Contact tracing with a Raspberry Pi Zero-W

 

Contact tracing via smartphone apps has been widely touted as an important way to control and limit the spread of the COVID-19 epidemic. However, basing contact-tracing on phone apps has several limitations. Here are instructions for constructing a contact tracing device prototype with a Raspberry Pi Zero-W. The constructed device is compatible with the Apple/Google Bluetooth contact tracing specification. It runs the Epidose software, which is based on the DP3T "unlinkable" design.

Materials

Figure 1: Required materials

Figure 1: Required materials

Assemble the following materials:

  • Raspberry Pi Zero-W
  • MicroSD card (minimum recommended size 8 GB)
  • Small (3mm) red LED
  • 330 Ohm, 0.25 W resistor
  • Single SPST momentary push button upload of their contacts to the Health Authority.
Figure 2: Circuit diagram

Figure 2: Circuit diagram

The objective of this construction is to provide the Raspberry Pi with a switch to authorize the contact upload and a LED to indicate that a user is at risk. The circuit diagram above shows this setup.

Connect the resistor to the LED

Figure 3: Resistor LED connection

Figure 3: Resistor LED connection

Solder one end of the resistor (it doesn't matter which) to the LED's cathode (the shorter of the LED's two wires) to obtain a 17mm long connection. The connected assembly should be able to fit in pins 20 and 40 of the Raspberry Pi.

Isolate the LED-resistor connection

Figure 4: Isolating the connection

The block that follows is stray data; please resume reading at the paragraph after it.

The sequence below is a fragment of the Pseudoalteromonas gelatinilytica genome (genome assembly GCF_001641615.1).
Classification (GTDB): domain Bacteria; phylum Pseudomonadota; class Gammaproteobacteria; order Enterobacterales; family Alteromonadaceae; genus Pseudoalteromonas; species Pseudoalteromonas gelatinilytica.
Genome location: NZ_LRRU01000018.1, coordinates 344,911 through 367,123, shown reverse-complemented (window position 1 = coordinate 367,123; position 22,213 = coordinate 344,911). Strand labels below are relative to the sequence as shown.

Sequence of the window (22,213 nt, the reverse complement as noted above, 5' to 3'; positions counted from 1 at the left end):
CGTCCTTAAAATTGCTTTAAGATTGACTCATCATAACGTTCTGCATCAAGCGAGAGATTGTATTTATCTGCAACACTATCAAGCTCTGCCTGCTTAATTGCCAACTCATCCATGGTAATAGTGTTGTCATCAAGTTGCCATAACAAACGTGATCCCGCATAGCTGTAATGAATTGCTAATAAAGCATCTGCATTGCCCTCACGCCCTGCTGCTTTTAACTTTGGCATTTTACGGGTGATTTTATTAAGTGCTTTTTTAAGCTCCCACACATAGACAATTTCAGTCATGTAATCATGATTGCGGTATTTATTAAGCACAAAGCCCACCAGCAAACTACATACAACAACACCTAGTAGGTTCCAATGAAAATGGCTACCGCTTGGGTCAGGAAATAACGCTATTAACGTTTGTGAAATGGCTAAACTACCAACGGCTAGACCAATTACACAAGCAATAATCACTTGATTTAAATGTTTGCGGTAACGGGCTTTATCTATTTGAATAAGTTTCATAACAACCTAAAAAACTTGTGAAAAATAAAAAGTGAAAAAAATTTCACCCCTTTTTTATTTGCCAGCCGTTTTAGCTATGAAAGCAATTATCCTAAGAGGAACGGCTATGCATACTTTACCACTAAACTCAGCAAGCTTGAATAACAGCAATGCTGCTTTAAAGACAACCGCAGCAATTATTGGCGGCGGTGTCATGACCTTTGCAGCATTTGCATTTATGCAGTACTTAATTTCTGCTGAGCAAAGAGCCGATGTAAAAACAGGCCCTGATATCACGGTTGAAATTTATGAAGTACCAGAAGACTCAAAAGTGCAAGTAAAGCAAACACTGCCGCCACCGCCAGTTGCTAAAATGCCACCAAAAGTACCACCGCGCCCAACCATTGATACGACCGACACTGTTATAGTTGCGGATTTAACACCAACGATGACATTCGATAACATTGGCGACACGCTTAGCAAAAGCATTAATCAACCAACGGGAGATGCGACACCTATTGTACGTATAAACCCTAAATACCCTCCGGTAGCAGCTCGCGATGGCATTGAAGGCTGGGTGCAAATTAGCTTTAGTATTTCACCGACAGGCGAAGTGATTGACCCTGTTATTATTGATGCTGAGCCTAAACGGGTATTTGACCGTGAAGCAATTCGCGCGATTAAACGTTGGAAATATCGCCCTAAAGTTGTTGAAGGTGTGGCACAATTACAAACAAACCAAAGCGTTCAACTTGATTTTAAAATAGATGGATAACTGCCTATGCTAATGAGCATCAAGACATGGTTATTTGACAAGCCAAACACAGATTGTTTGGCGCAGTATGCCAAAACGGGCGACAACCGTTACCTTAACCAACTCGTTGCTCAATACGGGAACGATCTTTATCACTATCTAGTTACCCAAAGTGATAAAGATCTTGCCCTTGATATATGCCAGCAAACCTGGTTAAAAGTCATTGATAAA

Figure 4: Isolating the connection

Cut a 17mm length from the smallest heat-shrink tube that can fit around the resistor, and slide it to cover the entire LED-resistor connection. Heat it to shrink.

Solder components on the Raspberry Pi

Figure 5: Assembled Raspberry Pi

Figure 5: Assembled Raspberry Pi

  • Solder the free end of the LED (its anode) to pin 40.
  • Solder the free end of the resistor to pin 20.
  • Solder the push button between pins 14 and 10 (orientation isn't important).

Power up and install the Epidose software

  • Connect the Raspberry Pi to a power source. A USB power bank can make this setup portable.
  • Follow the instructions in the Epidose repository repository to install and configure the software.
  • You can test the hardware's operation by running the command sudo venv/bin/python epidose/device/device_io.py --test. This allows you to toggle the LED by pressing the button. Press Control-C and then press the button to terminate the program.

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Last modified: Wednesday, May 20, 2020 9:50 pm

Creative Commons Licence

Unless otherwise expressly stated, all original material on this page created by Diomidis Spinellis is licensed under a Creative Commons Attribution-NonCommercial 4.0 International License.